on January 16, 2013
Finding ourselves in WestQuay shopping centre, Southampton, at midday on a Saturday, we decided to have some lunch. The choice for us, not being fans of burgers, was between Pizza Express, Café Rouge Express, Yo! Sushi and Wagamama. I narrowed it down to Café Rouge Express or Wagamama, and we picked Wagamama because Café Rouge Express only seemed to do sandwiches and snacks.Wagamama is at the highest level of the shopping centre, and we were able to go by escalator as far as the penultimate level and by stairs for the final section. I presume that the lifts do go all the way up, however. We stood at a barrier just outside the restaurant, and there was one group of people in front of us. A waiter very soon approached and handed us menus to look at while we were waiting. It was just before noon and the place was not yet full, so we didn’t have to wait long before being shown to a table.Having previously visited Wagamama in both Bristol and Portsmouth, we knew to expect long tables with bench-style seating, which I always find to be more comfortable than it looks. Since there were three of us, we had a spare place on one side to put one or two bags and a coat. When our waitress came over, she asked us if we knew that at Wagamama food is freshly cooked and served immediately, which means that the members of a group do not necessarily get served at the same time. Once again, we were familiar with this system and don’t find it creates a problem.The fresh juices at Wagamama are not cheap but are extremely good. There was a new addition to the range in the form of blueberry, apple and ginger; my son ordered this in the large size and I asked for a regular one. My son’s partner chose his usual favourite, apple, mint, celery and lime juice (large size). Mains at Wagamama are mainly rice and noodle based dishes, including noodles in soup and several curries, but there are also salads and sushi. My son decided to try a new addition to the menu, the chu chee curry, which is chicken with vegetables in a curry sauce with sticky rice. His partner picked ginger chicken udon (thick) noodles, and I ordered teriyaki chicken donburi, which I had had before and enjoyed. All our mains were chicken dishes, but there are also beef, duck and salmon mains as well as a number of vegetarian options. Each of our main dishes was around the £10 mark. Side dishes and extras are both featured on the menu, but we were content with a main dish each. Chopsticks are put out on the tables, but you are also offered a spoon and fork. Normally we like to use chopsticks, but my son needed a spoon this time for the rice and curry sauce. Condiments provided on the tables include soya sauce.All the items on the menu are numbered, and as you order the waiting staff scribble your numbers onto the large paper place mat in front of you so that they know exactly who has ordered what. Drinks were soon brought over; there is always a thick layer of fruit pulp at the top of the fresh juices, so it is easiest to drink them with the straw provided. The new blueberry, apple and ginger version was delicious, and it would definitely be my choice if I visited Wagamama again. The chu chee curry was the first of the mains to be served, but the other two followed soon after. My teriyaki chicken donburi was exactly as I remembered it, with small pieces of chicken glazed with teriyaki sauce, grated carrot, pea shoots, spring onions and watercress on a bed of white rice in a bowl. A tiny side dish of spicy kimchee, a kind of pickled cabbage, accompanied my main, and I did eat a little of it. I enjoyed the donburi dish as much as I expected to, but I couldn’t possibly have eaten all the rice. The udon noodle dish, with beansprouts, onions, mangetout, egg and chilli as well as chicken, was definitely appreciated, and the chu chee curry was declared to be a good addition to the menu. We were three happy customers.I have never had dessert at Wagamama’s but they do offer cheesecake, apple dumplings, frozen yoghurt and ice lollies. The children’s menu offers a number of dishes from the main menu in smaller portions. They are licensed to sell alcohol, and their list of drinks unsurprisingly includes sake. There are several kinds of tea and coffee to choose from as well as hot chocolate.We didn’t have a lot of time to spare that day, so we asked for the bill. This came to just under £45, and we added a tip as service had been polite, friendly and efficient without being too intrusive.I visited the ladies’ toilet before leaving; there is just one cubicle for ladies, one for men and a third for baby changing, but there are of course other toilets in WestQuay. There was plenty of toilet tissue and soap as well as a powerful hand dryer, and everything was clean.Most of the time we were there the benches and table to the side of us were unoccupied, but a family with children did settle themselves there eventually. By the time we left, quite a queue had formed outside so we were glad we had come early. I believe there are some outdoor tables, but this was January and the rain was torrential that particular day, so al fresco dining was out of the question.I am not a great fan of huge shopping malls, and I appreciated the relatively small, enclosed space at Wagamama, although I am sure in fine weather it would be pleasant to sit outside. For us it was the best choice of restaurant at WestQuay, as we wanted a main meal and wouldn’t have enjoyed burgers, for example. The food may not be authentic Japanese cuisine, but it was healthy and freshly cooked. For WestQuay shoppers who enjoy oriental food, I would definitely recommend Wagamama, but at busy times you may have to queue for a while. The restaurant opens at 11.30am every day, and closes at 7pm on weekdays, at 6pm on Saturdays and at 4pm on Sundays.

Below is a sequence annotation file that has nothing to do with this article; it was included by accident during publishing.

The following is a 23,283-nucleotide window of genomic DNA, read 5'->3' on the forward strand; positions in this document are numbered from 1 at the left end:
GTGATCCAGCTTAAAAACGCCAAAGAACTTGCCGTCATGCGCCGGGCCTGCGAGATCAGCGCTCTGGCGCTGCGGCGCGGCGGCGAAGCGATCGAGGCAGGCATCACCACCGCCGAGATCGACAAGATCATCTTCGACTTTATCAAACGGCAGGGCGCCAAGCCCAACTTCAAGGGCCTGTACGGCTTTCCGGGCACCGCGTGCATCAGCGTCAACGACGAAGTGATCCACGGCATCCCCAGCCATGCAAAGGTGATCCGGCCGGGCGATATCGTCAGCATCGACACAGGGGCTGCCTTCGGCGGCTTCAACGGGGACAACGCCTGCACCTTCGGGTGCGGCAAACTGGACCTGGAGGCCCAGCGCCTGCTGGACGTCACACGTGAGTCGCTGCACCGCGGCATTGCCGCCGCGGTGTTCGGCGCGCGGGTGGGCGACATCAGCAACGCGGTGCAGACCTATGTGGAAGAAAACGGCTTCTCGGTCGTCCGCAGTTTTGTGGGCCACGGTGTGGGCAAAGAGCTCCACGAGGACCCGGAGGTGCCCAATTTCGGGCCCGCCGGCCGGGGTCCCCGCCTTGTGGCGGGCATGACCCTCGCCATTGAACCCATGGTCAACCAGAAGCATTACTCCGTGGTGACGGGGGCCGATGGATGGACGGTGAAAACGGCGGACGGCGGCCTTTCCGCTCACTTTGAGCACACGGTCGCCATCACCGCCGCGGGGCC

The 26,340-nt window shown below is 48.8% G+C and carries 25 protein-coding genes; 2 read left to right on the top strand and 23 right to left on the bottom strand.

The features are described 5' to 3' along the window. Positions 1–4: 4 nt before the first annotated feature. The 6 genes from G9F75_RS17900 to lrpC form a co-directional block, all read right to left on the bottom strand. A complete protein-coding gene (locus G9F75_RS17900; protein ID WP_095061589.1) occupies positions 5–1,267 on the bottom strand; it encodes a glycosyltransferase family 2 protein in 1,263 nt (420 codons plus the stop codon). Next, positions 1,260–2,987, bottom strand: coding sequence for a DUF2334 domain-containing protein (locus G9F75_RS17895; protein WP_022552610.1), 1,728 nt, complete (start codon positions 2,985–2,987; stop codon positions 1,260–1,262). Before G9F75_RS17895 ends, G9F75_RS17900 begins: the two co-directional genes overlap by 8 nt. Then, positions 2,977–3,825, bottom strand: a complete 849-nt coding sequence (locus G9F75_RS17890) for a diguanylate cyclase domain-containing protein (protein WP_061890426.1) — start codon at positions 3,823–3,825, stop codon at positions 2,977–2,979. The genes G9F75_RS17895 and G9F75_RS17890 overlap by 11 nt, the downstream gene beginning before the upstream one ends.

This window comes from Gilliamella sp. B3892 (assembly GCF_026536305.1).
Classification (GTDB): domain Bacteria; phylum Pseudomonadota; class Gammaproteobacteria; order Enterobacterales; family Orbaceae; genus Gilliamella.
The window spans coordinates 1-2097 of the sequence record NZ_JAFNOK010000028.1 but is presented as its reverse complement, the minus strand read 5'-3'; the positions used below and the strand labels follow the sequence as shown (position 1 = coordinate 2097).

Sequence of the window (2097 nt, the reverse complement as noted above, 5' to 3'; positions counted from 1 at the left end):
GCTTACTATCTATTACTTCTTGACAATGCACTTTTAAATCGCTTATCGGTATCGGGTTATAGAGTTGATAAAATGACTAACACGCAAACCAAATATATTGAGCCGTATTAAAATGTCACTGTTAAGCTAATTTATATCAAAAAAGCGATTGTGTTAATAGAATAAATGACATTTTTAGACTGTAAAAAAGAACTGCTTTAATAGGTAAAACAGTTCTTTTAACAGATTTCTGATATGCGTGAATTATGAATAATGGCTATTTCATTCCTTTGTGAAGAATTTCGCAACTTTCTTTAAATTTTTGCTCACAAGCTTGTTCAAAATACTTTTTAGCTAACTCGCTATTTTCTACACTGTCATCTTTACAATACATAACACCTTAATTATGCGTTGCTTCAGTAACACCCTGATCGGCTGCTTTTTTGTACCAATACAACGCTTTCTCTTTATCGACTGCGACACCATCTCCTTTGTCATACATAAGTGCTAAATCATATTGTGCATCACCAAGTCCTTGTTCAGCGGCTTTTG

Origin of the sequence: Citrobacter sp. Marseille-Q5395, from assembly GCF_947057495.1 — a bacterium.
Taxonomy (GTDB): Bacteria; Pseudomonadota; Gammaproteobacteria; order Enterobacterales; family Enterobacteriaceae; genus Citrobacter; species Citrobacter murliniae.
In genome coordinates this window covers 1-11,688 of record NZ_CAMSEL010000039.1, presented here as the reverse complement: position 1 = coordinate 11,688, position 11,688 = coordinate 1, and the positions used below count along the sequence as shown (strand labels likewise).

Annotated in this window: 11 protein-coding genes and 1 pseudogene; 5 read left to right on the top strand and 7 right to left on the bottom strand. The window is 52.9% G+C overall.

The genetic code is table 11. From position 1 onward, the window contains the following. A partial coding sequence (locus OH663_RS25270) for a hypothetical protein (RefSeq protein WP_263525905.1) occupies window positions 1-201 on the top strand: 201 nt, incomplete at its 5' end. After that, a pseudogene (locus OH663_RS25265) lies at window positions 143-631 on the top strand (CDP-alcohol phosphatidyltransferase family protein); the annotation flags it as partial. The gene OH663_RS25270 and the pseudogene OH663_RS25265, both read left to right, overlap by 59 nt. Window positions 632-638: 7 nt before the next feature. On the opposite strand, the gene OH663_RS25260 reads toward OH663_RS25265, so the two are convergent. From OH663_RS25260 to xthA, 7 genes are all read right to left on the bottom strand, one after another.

©Travelocity.com LP 2000-2009